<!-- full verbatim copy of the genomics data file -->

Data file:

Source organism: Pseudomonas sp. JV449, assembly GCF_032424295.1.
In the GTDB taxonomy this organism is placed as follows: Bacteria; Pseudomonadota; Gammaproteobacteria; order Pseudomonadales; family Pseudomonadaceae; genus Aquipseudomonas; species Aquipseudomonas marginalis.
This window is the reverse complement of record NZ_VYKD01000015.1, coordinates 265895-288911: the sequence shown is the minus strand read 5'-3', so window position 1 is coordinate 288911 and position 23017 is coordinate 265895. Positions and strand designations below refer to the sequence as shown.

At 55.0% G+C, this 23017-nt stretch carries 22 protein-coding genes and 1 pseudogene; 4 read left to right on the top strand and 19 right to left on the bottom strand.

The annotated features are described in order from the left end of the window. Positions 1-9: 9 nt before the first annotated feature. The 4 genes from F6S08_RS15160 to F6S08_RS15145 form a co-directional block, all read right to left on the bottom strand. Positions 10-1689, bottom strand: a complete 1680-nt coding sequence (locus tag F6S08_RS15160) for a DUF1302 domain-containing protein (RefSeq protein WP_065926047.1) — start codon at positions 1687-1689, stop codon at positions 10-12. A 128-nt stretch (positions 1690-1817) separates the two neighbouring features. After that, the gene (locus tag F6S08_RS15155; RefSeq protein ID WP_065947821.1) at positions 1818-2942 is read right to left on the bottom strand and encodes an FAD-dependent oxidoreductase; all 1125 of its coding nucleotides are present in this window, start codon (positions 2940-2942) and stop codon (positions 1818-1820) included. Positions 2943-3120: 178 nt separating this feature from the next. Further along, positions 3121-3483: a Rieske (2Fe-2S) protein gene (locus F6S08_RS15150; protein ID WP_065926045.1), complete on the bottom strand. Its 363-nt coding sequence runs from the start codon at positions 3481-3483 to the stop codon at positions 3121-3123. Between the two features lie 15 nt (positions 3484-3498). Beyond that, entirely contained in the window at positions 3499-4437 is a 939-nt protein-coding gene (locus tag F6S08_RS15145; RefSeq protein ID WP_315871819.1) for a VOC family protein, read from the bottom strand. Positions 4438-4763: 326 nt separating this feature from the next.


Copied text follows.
Source organism: Pseudomonas sp. JV449, assembly GCF_032424295.1.
In the GTDB taxonomy this organism is placed as follows: Bacteria; Pseudomonadota; Gammaproteobacteria; order Pseudomonadales; family Pseudomonadaceae; genus Aquipseudomonas; species Aquipseudomonas marginalis.
This window is the reverse complement of record NZ_VYKD01000015.1, coordinates 265895-288911: the sequence shown is the minus strand read 5'-3', so window position 1 is coordinate 288911 and position 23017 is coordinate 265895. Positions and strand designations below refer to the sequence as shown.

At 55.0% G+C, this 23017-nt stretch carries 22 protein-coding genes and 1 pseudogene; 4 read left to right on the top strand and 19 right to left on the bottom strand.

The annotated features are described in order from the left end of the window. Positions 1-9: 9 nt before the first annotated feature. The 4 genes from F6S08_RS15160 to F6S08_RS15145 form a co-directional block, all read right to left on the bottom strand. Positions 10-1689, bottom strand: a complete 1680-nt coding sequence (locus tag F6S08_RS15160) for a DUF1302 domain-containing protein (RefSeq protein WP_065926047.1) — start codon at positions 1687-1689, stop codon at positions 10-12. A 128-nt stretch (positions 1690-1817) separates the two neighbouring features. After that, the gene (locus tag F6S08_RS15155; RefSeq protein ID WP_065947821.1) at positions 1818-2942 is read right to left on the bottom strand and encodes an FAD-dependent oxidoreductase; all 1125 of its coding nucleotides are present in this window, start codon (positions 2940-2942) and stop codon (positions 1818-1820) included. Positions 2943-3120: 178 nt separating this feature from the next. Further along, positions 3121-3483: a Rieske (2Fe-2S) protein gene (locus F6S08_RS15150; protein ID WP_065926045.1), complete on the bottom strand. Its 363-nt coding sequence runs from the start codon at positions 3481-3483 to the stop codon at positions 3121-3123. Between the two features lie 15 nt (positions 3484-3498). Beyond that, entirely contained in the window at positions 3499-4437 is a 939-nt protein-coding gene (locus tag F6S08_RS15145; RefSeq protein ID WP_315871819.1) for a VOC family protein, read from the bottom strand. Positions 4438-4763: 326 nt separating this feature from the next.